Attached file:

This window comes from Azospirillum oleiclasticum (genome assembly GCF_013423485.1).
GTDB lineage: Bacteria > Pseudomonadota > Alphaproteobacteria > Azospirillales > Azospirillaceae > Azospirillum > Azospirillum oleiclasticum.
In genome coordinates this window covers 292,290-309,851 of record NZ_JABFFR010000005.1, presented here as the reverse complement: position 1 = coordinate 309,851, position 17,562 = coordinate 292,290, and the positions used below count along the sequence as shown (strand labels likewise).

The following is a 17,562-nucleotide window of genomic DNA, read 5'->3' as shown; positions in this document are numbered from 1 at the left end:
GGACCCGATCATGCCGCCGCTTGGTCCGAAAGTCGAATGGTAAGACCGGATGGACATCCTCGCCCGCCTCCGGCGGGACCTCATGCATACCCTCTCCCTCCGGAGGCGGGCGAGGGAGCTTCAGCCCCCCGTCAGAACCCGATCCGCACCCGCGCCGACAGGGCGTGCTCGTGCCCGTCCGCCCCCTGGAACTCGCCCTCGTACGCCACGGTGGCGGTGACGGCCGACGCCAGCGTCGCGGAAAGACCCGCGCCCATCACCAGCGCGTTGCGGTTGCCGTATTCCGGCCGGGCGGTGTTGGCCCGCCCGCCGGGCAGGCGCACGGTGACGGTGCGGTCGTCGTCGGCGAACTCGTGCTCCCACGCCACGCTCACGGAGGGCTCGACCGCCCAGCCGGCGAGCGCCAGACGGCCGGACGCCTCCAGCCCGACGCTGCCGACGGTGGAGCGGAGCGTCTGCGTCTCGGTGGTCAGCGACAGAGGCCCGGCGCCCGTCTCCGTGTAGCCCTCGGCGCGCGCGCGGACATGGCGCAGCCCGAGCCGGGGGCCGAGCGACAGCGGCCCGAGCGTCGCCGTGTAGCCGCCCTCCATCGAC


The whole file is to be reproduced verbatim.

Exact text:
This window comes from Azospirillum oleiclasticum (genome assembly GCF_013423485.1).
GTDB lineage: Bacteria > Pseudomonadota > Alphaproteobacteria > Azospirillales > Azospirillaceae > Azospirillum > Azospirillum oleiclasticum.
In genome coordinates this window covers 292,290-309,851 of record NZ_JABFFR010000005.1, presented here as the reverse complement: position 1 = coordinate 309,851, position 17,562 = coordinate 292,290, and the positions used below count along the sequence as shown (strand labels likewise).

The following is a 17,562-nucleotide window of genomic DNA, read 5'->3' as shown; positions in this document are numbered from 1 at the left end:
GGACCCGATCATGCCGCCGCTTGGTCCGAAAGTCGAATGGTAAGACCGGATGGACATCCTCGCCCGCCTCCGGCGGGACCTCATGCATACCCTCTCCCTCCGGAGGCGGGCGAGGGAGCTTCAGCCCCCCGTCAGAACCCGATCCGCACCCGCGCCGACAGGGCGTGCTCGTGCCCGTCCGCCCCCTGGAACTCGCCCTCGTACGCCACGGTGGCGGTGACGGCCGACGCCAGCGTCGCGGAAAGACCCGCGCCCATCACCAGCGCGTTGCGGTTGCCGTATTCCGGCCGGGCGGTGTTGGCCCGCCCGCCGGGCAGGCGCACGGTGACGGTGCGGTCGTCGTCGGCGAACTCGTGCTCCCACGCCACGCTCACGGAGGGCTCGACCGCCCAGCCGGCGAGCGCCAGACGGCCGGACGCCTCCAGCCCGACGCTGCCGACGGTGGAGCGGAGCGTCTGCGTCTCGGTGGTCAGCGACAGAGGCCCGGCGCCCGTCTCCGTGTAGCCCTCGGCGCGCGCGCGGACATGGCGCAGCCCGAGCCGGGGGCCGAGCGACAGCGGCCCGAGCGTCGCCGTGTAGCCGCCCTCCATCGAC